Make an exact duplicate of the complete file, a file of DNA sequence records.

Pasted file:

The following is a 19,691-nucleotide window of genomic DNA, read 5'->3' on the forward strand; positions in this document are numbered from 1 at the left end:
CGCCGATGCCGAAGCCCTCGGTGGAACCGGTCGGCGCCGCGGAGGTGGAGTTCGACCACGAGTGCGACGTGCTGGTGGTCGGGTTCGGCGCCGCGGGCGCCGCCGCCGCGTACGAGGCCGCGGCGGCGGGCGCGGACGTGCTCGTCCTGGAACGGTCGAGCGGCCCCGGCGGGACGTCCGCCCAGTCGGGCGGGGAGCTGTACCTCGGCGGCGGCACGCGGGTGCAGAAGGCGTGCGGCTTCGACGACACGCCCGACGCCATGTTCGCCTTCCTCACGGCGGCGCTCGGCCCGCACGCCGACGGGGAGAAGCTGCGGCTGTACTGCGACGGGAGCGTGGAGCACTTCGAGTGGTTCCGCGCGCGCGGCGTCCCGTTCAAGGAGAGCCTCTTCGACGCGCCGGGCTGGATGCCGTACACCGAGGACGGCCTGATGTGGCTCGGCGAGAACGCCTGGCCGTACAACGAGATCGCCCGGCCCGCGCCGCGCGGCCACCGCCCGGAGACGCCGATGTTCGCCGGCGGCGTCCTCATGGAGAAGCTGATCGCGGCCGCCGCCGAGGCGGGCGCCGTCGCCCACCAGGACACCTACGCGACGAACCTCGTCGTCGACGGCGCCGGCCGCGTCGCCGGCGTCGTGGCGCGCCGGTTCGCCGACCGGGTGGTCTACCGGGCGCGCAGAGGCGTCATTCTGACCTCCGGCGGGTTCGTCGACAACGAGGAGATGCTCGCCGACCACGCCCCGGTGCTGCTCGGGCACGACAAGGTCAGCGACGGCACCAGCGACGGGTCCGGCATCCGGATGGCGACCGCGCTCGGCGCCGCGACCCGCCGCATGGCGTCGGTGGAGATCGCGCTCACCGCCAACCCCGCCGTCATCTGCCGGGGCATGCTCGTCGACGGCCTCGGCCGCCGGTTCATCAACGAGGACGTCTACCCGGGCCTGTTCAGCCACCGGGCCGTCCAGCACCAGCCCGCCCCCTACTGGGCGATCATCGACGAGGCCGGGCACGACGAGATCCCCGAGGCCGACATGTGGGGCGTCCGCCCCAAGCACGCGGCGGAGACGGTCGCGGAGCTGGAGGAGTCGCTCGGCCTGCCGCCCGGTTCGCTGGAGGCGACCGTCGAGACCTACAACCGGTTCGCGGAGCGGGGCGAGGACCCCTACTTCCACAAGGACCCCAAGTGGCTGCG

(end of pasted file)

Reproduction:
The following is a 19,691-nucleotide window of genomic DNA, read 5'->3' on the forward strand; positions in this document are numbered from 1 at the left end:
CGCCGATGCCGAAGCCCTCGGTGGAACCGGTCGGCGCCGCGGAGGTGGAGTTCGACCACGAGTGCGACGTGCTGGTGGTCGGGTTCGGCGCCGCGGGCGCCGCCGCCGCGTACGAGGCCGCGGCGGCGGGCGCGGACGTGCTCGTCCTGGAACGGTCGAGCGGCCCCGGCGGGACGTCCGCCCAGTCGGGCGGGGAGCTGTACCTCGGCGGCGGCACGCGGGTGCAGAAGGCGTGCGGCTTCGACGACACGCCCGACGCCATGTTCGCCTTCCTCACGGCGGCGCTCGGCCCGCACGCCGACGGGGAGAAGCTGCGGCTGTACTGCGACGGGAGCGTGGAGCACTTCGAGTGGTTCCGCGCGCGCGGCGTCCCGTTCAAGGAGAGCCTCTTCGACGCGCCGGGCTGGATGCCGTACACCGAGGACGGCCTGATGTGGCTCGGCGAGAACGCCTGGCCGTACAACGAGATCGCCCGGCCCGCGCCGCGCGGCCACCGCCCGGAGACGCCGATGTTCGCCGGCGGCGTCCTCATGGAGAAGCTGATCGCGGCCGCCGCCGAGGCGGGCGCCGTCGCCCACCAGGACACCTACGCGACGAACCTCGTCGTCGACGGCGCCGGCCGCGTCGCCGGCGTCGTGGCGCGCCGGTTCGCCGACCGGGTGGTCTACCGGGCGCGCAGAGGCGTCATTCTGACCTCCGGCGGGTTCGTCGACAACGAGGAGATGCTCGCCGACCACGCCCCGGTGCTGCTCGGGCACGACAAGGTCAGCGACGGCACCAGCGACGGGTCCGGCATCCGGATGGCGACCGCGCTCGGCGCCGCGACCCGCCGCATGGCGTCGGTGGAGATCGCGCTCACCGCCAACCCCGCCGTCATCTGCCGGGGCATGCTCGTCGACGGCCTCGGCCGCCGGTTCATCAACGAGGACGTCTACCCGGGCCTGTTCAGCCACCGGGCCGTCCAGCACCAGCCCGCCCCCTACTGGGCGATCATCGACGAGGCCGGGCACGACGAGATCCCCGAGGCCGACATGTGGGGCGTCCGCCCCAAGCACGCGGCGGAGACGGTCGCGGAGCTGGAGGAGTCGCTCGGCCTGCCGCCCGGTTCGCTGGAGGCGACCGTCGAGACCTACAACCGGTTCGCGGAGCGGGGCGAGGACCCCTACTTCCACAAGGACCCCAAGTGGCTGCG